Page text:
I came across this well done, five part video series, that helps us better identify lameness in our horses. This first video discusses how lameness is diagnosed and the next four videos are actual case studies. Each video is 1.5 to 4.5 minutes in length and was prepared by Ontario Veterinary College, University of Guelph. Enjoy!
Last week I discussed whether breed shows could benefit your youngster. This week, I will help you prepare for your first show! One month prior:
1. Familiarize yourself with the USEF 2014 rule book (pages 91-100) and the competition prize list.
At Blue Waters, we are in Devon prep mode and are honored to prepare horses for several of our clients. Often I am asked if the breed ring is a good opportunity for youngsters to get exposure to their future life as a performance horse. My answer is always a resounding, maybe! In general I recommend very shy or nervous youngsters stay home until they grow into more confidence. This includes foals who are still at their dam’s side, even if mom herself is calm. The high energy of show grounds, particularly a venue like Devon, can really overwhelm them. On the other hand, an independent and confident foal who has a fretful mom can still have a positive experience provided the dam is mannerly with her handler. One of my broodmares was quite herd bound and became anxious when taken off the farm, however her foals enjoyed having new adventures and performed very well. If your primary goal is providing life experience for your young horse, then by all means give breed shows a try. If you are hoping to bring home a ribbon, then you have more to consider. Foals, yearlings and two-year-olds are tricky to assess, given the fact that their bodies and movement seemingly change by the week. It’s important to find peace with this reality, or you may set yourself up for disappointment. If results are important to you, consider having your horse evaluated by a seasoned breeder, professional handler, breed judge or stallion owner. Judges are charged with evaluating a few minutes in your young horse’s life and it’s a very difficult task indeed. By no means does the outcome prophesy the potential of your youngster! Continue reading
This week I am sharing an article I wrote and published in 2010, discussing Aqua Pacer conditioning. Enjoy!
Emily Covington and I teamed up with Bruce Jackson at the Fair Hill Equine Therapy Center (F.H.E.T.C.) in Fair Hill, Maryland, to explore the benefits of an underwater treadmill or Aqua Pacer, as part of our fitness regimen. Our training program had always put a strong emphasis on fitness. Our horses lived primarily outdoors rather than being stalled, and we utilized cross-country hacking, free lunging, free jumping, cavalletti exercises and hill climbing to enhance soft and hard tissue strength and cardiovascular health. The Aqua Pacer however, offers several intriguing benefits. Horses working in the above ground, underwater treadmill, use the same muscles, ligaments and tendons as land based exercise but concussive stress is greatly lowered. This high resistance, low impact workout, reduces weight bearing by 40-60%. In clinical settings, Aqua Pacer therapy has been shown to increase strength, fitness and cardiovascular endurance as well as improve range of motion and flexibility. The height of the water and the speed of the treadmill are fully adjustable to achieve specific outcomes. Continue reading
The prevalence of tickborne diseases in our equine friends is on the rise, with Lyme Disease being the most commonly reported followed by Anaplasmosis and rarely Pirplasmosis. There is disagreement whether Rocky Mountain spotted fever occurs in equine, but a study conducted in Columbia and published in The American Journal of Tropical Medicine and Hygiene suggests it does. I created a table (below) describing the characteristics of each disease for easy reference. Continue reading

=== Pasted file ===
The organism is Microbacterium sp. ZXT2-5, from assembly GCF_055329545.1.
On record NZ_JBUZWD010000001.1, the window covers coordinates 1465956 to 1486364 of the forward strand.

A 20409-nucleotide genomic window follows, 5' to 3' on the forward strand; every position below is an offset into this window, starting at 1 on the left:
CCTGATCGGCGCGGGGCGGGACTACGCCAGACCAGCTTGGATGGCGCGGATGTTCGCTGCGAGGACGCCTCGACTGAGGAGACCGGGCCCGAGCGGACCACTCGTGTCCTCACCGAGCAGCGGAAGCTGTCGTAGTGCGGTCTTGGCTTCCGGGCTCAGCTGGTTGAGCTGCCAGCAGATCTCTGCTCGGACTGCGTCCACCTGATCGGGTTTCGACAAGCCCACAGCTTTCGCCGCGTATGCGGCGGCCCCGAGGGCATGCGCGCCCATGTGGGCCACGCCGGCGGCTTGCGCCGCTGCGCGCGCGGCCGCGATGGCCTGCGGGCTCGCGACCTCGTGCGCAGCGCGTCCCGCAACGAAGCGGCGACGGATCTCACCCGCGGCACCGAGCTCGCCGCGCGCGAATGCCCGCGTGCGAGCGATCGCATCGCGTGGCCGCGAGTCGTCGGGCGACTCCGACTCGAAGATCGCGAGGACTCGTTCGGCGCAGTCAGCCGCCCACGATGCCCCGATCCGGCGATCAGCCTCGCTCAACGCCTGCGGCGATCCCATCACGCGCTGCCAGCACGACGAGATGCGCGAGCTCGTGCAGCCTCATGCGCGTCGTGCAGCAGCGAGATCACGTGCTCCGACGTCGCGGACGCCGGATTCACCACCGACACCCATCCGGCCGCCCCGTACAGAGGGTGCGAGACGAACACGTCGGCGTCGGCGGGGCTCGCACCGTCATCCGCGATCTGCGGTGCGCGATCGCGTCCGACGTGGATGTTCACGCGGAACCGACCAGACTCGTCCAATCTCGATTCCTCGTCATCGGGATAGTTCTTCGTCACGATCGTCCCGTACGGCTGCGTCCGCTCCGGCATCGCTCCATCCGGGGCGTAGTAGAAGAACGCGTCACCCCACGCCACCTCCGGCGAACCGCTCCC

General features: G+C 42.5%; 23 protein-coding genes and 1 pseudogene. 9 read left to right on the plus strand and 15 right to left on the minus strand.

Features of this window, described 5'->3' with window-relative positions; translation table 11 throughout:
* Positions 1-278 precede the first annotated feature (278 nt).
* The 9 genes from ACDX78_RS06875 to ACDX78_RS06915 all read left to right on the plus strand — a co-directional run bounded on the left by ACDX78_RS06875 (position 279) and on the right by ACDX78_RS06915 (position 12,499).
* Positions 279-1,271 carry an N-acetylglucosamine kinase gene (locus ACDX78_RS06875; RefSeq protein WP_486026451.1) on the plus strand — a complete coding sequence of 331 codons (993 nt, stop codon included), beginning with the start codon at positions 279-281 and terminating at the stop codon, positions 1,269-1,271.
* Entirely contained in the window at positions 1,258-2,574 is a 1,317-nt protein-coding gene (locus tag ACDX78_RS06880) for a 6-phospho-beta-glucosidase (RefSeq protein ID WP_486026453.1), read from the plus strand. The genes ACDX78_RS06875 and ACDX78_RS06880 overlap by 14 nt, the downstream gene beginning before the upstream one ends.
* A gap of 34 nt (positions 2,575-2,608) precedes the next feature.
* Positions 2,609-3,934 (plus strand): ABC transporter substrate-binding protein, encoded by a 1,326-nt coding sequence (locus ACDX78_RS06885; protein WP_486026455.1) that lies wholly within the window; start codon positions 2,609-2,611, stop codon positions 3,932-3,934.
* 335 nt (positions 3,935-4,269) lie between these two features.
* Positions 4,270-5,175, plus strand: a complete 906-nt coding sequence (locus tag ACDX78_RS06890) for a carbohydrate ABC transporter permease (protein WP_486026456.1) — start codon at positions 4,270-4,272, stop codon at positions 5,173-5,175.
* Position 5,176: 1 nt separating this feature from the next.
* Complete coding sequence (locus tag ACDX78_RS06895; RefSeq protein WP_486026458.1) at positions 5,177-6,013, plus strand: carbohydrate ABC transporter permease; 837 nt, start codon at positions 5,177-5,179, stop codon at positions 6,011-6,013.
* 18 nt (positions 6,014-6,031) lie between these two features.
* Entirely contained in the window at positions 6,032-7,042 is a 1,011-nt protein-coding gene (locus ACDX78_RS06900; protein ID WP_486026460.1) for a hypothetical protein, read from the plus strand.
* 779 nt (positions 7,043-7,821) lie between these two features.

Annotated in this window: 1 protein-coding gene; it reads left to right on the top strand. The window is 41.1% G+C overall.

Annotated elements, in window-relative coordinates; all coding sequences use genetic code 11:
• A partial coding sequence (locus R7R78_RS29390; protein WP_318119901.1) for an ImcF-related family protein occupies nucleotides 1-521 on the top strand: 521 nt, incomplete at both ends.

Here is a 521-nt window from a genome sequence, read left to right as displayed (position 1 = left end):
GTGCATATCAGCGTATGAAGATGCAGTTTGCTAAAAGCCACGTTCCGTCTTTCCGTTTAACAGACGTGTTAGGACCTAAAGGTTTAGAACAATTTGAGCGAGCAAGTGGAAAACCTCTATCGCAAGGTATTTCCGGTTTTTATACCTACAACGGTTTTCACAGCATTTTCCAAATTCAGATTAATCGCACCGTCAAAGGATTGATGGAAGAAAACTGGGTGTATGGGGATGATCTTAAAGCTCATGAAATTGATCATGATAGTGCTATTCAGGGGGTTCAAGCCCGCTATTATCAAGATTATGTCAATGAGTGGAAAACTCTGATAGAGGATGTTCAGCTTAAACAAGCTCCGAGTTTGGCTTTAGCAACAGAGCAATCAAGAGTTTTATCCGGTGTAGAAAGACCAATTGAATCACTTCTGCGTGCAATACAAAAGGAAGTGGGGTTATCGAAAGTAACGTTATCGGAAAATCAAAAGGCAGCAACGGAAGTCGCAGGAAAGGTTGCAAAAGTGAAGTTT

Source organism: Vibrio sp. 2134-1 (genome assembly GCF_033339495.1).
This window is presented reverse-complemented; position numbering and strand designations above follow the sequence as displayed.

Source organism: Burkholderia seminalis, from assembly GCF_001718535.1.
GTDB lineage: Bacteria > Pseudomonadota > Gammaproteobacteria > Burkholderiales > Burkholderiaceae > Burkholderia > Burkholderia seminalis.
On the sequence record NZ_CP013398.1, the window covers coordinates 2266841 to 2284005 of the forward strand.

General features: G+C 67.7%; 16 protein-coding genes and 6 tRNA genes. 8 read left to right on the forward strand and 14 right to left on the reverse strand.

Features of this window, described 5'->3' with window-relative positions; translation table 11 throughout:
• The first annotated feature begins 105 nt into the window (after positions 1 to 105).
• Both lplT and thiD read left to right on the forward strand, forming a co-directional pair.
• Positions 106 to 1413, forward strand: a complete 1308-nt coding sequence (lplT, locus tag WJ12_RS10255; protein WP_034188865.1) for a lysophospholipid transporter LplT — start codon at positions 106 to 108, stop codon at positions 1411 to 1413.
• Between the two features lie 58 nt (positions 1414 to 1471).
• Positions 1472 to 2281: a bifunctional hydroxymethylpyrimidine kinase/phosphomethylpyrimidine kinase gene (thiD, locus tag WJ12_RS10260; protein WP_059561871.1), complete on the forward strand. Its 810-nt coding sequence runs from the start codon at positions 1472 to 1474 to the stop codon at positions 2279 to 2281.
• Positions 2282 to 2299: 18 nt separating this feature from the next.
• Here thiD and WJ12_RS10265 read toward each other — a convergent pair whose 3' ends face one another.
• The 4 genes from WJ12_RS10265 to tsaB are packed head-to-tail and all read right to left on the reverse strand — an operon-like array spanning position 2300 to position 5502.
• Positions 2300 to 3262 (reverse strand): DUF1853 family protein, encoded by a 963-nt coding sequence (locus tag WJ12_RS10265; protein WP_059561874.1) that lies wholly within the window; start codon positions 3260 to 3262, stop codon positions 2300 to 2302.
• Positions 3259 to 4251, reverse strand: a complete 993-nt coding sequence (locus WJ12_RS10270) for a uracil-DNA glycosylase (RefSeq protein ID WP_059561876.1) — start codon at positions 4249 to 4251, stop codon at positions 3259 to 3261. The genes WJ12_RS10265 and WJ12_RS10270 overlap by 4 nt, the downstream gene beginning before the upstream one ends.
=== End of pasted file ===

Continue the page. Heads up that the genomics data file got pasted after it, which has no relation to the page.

It’s nearly a daily reality, that I hear about a person or horse contracting a tickborne illness. I thought it would be prudent to review the facts and share helpful resources. Not all medical professionals are well versed in tick borne diseases, even in high risk regions, so I encourage you to get educated. Here on the east coast, at least nine diseases are transmitted by ticks and they include:
- Anaplasmosis: deer tick
- Babesiosis: deer tick
- Borrelia miyamotoi infection: deer tick
- Ehrlichiosis: lone star tick
- Lyme disease: deer tick
- Powassan disease: deer tick/groundhog tick, primarily in the northeast and Great Lakes
- Rocky Mountain spotted fever: dog tick/Rocky Mountain wood tick
- STARI: lone star tick
- Tularemia: dog tick/wood tick/lone star tick
The 2014 CDC Tickborne Diseases Manual, does a great job identifying ticks, describing disease symptoms, explaining testing methods and details current treatment protocols. The information is presented in easy to read tables. Without a doubt, preventing tick bites is best. Ticks are most abundant in tall grassy or leaf covered areas, so when working in high risk environments be prepared. If possible tuck your pants into a pair of tall boots or socks and then spray your legs with insect repellent containing at least 20% DEET. Several outdoor apparel manufacturers now offer clothing treated with permethrin. Continue reading
Thanks for your patience in waiting for the final installment of “My Journey With Raina”. I have been away on a hiking retreat but I am happy to be back with you! The challenge of building a new relationship with Raina lay before me, and the Lord made clear that my heart towards her needed to become softer and more peaceful. Providentially, the Lord put in place the pieces I needed. I had the good fortune to attend a clinic with legendary horseman, Buck Brannaman, which reconnected me to my “natural horsemanship” roots. Continue reading